Collezione Maria Signorelli






 Puppets by Maria Signorelli  



Life of Maria Signorelli

Puppets of Maria Signorelli  

The Puppets of Maria Signorelli -i fantocci

The fairy tales, nursery rhymes and films

Shows with classical and modern texts, films

  The ballets of Maria  Signorelli



Podrecca Fund 

Trieste puppets 


19th-20th century Italian rod and glove puppets

18th century Italian marionettes 

19th-20th century Italian marionettes 

20th century foreign rod and string puppets 

Eastern and Wayang puppets and marionettes

Sicilian, Pugliese and Neapolitan puppets  


Shadow puppets


Toy rod, glove and string puppets    

Seven trunks of stage properties

  Paper and card theatres, sets and characters    



Italian and foreign literature on the history and techniques of puppet theatre

Toy theatres  

Scripts of puppet and marionette plays  

Posters of puppet theatre productions and festivals

The exhibitions




Maria Signorelli’s puppets are of several hundred characters created from the 1940s to the 1990s for 159 different productions; for dance shows, for fairy tales, nursery rhymes and films for children, for plays with classical and modern texts, and film. 

They are difficult to define as regards  typology, because the artist constructed them according to their individual requirements, that is, the movement and function they had to have on stage. 

Thus some dance puppets are rod puppets, because this left the legs free to execute ronds de jambe and other movements of classical dance. 


Other characters, such as the princesses of fairy tales, or animals, are glove puppets, because the puppet of this type is capable of great expressivity: it can bow, embrace a friend, lie down and sleep - all actions required in certain stories.

In other characters the glove puppet structure is combined with that of rod puppet; for example, the Pianist in Allegro con brio can move the body freely (thanks to the rod) and move the fingers on the keys at the same time. A puppet like this is operated by five people, because the crescendo in the music is made visual by increasing the number of hands, finishing with eight.


Other puppets, used for what was called ‘black theatre’, are moved from behind with the aid of five rods fixed to the head and limbs, and are operated by three people, just like Bunraku theatre. 

In ‘table theatre’ the characters are like ninepins, that the actor-puppeteer moves on the table, in a very simple way. Maria Signorelli invented inspired solutions to make visible, for example, the opening of the mouth of an opera singer: by sliding a cardboard tube (on which a very long throat is painted), inside another, the mouth can be closed and opened wide in a grotesque way.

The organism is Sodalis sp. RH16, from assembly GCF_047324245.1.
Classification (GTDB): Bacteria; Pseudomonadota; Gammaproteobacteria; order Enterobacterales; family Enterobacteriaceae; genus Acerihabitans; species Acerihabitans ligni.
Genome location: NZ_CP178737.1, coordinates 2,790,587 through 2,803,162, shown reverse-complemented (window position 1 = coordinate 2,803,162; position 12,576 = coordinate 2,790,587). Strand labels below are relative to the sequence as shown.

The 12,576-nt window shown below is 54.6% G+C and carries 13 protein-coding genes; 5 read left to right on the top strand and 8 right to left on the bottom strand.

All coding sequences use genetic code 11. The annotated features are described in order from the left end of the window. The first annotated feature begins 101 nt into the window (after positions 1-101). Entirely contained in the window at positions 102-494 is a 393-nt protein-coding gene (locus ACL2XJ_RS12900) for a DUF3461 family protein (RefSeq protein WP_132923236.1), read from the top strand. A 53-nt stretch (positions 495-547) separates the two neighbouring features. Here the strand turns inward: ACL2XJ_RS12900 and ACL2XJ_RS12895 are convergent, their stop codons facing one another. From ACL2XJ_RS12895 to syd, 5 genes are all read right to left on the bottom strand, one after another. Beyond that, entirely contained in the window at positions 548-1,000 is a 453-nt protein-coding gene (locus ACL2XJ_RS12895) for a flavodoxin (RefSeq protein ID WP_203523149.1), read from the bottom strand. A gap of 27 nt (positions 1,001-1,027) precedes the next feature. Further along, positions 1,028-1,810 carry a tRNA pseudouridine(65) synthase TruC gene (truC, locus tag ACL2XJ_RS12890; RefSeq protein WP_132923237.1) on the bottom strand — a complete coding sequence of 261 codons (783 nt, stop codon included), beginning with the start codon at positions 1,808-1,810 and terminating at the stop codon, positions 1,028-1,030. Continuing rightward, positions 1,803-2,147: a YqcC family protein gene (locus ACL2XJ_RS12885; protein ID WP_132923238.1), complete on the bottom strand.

To move the eyes, she often attached buttons or little coloured balls to pins, so that when the puppet  moves they are made to sway expressively. 

To make the hair, for example in Prokofiev’s Cinderella, she used gilt or silvered steel wool, that in her hands was transformed into towering curly wigs.


Signorelli’s puppets are based on inventive but simple construction techniques:  rather than on mechanical contraptions, she relied on the specific magic of certain materials and rigorous study of visual perception, that then allowed her, thanks to materials of a certain type or arranged in a special way, to obtain effects for which other puppeteers would use internal structures, like rods, handles, strings or other devices. Hence she used materials that she herself could create or operate, such as papier mâché or cloth; she did not like polystyrene, foam rubber, wood paste or materials that offered greater resistance to her creativity. 


Signorelli’s puppets ranged from a minimum of 50cm in height to one metre and even to 1.5m. 

The spread of television led her in the final years to polish her creations with regard to the early years, because close-ups diminished the expressivity based on deformities which had long characterized her style.







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